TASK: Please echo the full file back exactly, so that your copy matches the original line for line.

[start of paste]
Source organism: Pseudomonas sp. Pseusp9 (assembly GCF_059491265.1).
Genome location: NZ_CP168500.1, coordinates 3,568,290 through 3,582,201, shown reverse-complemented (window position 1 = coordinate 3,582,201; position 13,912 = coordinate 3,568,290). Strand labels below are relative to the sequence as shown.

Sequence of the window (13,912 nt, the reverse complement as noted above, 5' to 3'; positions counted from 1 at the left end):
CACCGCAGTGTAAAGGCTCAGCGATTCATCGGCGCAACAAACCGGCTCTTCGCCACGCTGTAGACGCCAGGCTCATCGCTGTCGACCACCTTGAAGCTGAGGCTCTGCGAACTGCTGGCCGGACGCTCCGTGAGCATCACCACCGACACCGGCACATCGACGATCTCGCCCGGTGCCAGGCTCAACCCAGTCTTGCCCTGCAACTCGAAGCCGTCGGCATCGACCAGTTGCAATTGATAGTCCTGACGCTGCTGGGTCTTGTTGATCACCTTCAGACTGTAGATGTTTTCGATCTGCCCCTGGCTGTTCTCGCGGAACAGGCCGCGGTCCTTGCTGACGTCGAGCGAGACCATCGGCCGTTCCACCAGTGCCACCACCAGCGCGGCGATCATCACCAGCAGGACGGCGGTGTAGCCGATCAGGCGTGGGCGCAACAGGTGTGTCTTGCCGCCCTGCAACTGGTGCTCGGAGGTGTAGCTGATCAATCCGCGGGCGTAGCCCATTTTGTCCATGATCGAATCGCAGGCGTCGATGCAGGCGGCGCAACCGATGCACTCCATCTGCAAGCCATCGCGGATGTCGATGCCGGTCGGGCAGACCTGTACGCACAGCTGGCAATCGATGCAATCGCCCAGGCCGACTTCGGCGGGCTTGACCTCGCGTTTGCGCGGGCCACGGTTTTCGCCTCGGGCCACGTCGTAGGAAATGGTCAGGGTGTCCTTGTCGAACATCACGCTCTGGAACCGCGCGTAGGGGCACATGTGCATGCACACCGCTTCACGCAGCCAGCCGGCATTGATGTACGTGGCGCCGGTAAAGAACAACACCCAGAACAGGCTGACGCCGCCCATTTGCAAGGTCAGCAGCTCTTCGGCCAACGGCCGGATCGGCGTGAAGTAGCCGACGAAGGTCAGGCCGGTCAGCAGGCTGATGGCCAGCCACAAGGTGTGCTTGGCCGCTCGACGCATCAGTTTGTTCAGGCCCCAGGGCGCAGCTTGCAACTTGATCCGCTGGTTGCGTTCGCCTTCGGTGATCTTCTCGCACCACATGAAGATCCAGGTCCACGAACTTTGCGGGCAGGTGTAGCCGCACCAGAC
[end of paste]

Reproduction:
Source organism: Pseudomonas sp. Pseusp9 (assembly GCF_059491265.1).
Genome location: NZ_CP168500.1, coordinates 3,568,290 through 3,582,201, shown reverse-complemented (window position 1 = coordinate 3,582,201; position 13,912 = coordinate 3,568,290). Strand labels below are relative to the sequence as shown.

Sequence of the window (13,912 nt, the reverse complement as noted above, 5' to 3'; positions counted from 1 at the left end):
CACCGCAGTGTAAAGGCTCAGCGATTCATCGGCGCAACAAACCGGCTCTTCGCCACGCTGTAGACGCCAGGCTCATCGCTGTCGACCACCTTGAAGCTGAGGCTCTGCGAACTGCTGGCCGGACGCTCCGTGAGCATCACCACCGACACCGGCACATCGACGATCTCGCCCGGTGCCAGGCTCAACCCAGTCTTGCCCTGCAACTCGAAGCCGTCGGCATCGACCAGTTGCAATTGATAGTCCTGACGCTGCTGGGTCTTGTTGATCACCTTCAGACTGTAGATGTTTTCGATCTGCCCCTGGCTGTTCTCGCGGAACAGGCCGCGGTCCTTGCTGACGTCGAGCGAGACCATCGGCCGTTCCACCAGTGCCACCACCAGCGCGGCGATCATCACCAGCAGGACGGCGGTGTAGCCGATCAGGCGTGGGCGCAACAGGTGTGTCTTGCCGCCCTGCAACTGGTGCTCGGAGGTGTAGCTGATCAATCCGCGGGCGTAGCCCATTTTGTCCATGATCGAATCGCAGGCGTCGATGCAGGCGGCGCAACCGATGCACTCCATCTGCAAGCCATCGCGGATGTCGATGCCGGTCGGGCAGACCTGTACGCACAGCTGGCAATCGATGCAATCGCCCAGGCCGACTTCGGCGGGCTTGACCTCGCGTTTGCGCGGGCCACGGTTTTCGCCTCGGGCCACGTCGTAGGAAATGGTCAGGGTGTCCTTGTCGAACATCACGCTCTGGAACCGCGCGTAGGGGCACATGTGCATGCACACCGCTTCACGCAGCCAGCCGGCATTGATGTACGTGGCGCCGGTAAAGAACAACACCCAGAACAGGCTGACGCCGCCCATTTGCAAGGTCAGCAGCTCTTCGGCCAACGGCCGGATCGGCGTGAAGTAGCCGACGAAGGTCAGGCCGGTCAGCAGGCTGATGGCCAGCCACAAGGTGTGCTTGGCCGCTCGACGCATCAGTTTGTTCAGGCCCCAGGGCGCAGCTTGCAACTTGATCCGCTGGTTGCGTTCGCCTTCGGTGATCTTCTCGCACCACATGAAGATCCAGGTCCACGAACTTTGCGGGCAGGTGTAGCCGCACCAGAC